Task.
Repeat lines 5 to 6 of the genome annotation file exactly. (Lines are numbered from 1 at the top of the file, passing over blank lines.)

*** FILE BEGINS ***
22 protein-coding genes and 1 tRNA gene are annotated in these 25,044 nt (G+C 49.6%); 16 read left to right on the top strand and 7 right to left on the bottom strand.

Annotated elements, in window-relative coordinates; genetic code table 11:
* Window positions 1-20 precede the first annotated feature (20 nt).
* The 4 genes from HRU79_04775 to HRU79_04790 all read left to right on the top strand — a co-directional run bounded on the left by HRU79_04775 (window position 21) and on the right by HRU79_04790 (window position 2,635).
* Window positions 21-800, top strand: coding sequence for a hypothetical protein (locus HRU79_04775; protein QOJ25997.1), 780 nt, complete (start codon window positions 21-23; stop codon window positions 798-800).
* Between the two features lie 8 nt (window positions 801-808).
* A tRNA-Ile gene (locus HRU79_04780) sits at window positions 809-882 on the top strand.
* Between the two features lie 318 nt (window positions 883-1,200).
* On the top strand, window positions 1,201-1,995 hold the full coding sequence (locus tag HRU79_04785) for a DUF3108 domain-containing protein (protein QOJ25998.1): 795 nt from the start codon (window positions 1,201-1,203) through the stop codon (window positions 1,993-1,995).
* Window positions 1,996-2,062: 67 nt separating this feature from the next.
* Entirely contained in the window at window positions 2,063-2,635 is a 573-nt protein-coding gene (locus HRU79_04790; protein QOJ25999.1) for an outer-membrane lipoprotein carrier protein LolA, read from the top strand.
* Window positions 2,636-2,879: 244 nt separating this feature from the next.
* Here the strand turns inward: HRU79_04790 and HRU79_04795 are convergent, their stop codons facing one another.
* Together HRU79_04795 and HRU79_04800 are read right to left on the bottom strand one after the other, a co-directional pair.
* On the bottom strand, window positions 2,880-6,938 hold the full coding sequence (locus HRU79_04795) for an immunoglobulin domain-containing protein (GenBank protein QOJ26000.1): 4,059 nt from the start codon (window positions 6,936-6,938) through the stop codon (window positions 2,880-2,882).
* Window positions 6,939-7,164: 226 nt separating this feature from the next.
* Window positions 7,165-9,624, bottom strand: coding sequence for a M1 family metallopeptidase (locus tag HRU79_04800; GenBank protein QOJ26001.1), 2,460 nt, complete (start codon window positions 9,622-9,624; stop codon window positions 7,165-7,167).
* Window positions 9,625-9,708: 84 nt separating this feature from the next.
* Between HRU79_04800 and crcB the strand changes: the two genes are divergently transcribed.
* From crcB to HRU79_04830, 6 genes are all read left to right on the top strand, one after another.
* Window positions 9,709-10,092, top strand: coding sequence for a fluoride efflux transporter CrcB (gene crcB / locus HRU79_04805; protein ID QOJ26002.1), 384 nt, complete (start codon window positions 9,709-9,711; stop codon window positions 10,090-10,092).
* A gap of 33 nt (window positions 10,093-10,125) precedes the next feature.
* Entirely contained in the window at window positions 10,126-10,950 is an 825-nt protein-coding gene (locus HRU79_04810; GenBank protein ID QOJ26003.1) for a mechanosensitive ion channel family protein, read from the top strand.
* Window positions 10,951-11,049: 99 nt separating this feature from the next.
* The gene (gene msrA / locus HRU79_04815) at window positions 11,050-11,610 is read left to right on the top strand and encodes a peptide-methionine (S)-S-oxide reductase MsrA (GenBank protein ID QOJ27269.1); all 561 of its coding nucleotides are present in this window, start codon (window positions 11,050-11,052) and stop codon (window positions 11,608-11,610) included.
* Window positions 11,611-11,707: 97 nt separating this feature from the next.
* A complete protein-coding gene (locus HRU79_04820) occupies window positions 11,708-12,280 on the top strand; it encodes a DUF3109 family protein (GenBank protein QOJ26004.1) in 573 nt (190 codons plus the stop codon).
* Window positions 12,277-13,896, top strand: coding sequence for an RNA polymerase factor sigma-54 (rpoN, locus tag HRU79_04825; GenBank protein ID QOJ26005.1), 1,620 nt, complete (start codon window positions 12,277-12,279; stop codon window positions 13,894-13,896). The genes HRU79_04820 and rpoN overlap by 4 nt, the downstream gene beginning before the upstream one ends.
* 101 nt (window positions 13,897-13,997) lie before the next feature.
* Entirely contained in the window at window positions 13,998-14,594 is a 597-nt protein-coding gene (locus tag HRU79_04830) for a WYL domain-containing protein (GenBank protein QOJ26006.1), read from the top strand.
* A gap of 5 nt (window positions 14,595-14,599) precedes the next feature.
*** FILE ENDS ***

* Window positions 21-800, top strand: coding sequence for a hypothetical protein (locus HRU79_04775; protein QOJ25997.1), 780 nt, complete (start codon window positions 21-23; stop codon window positions 798-800).
* Between the two features lie 8 nt (window positions 801-808).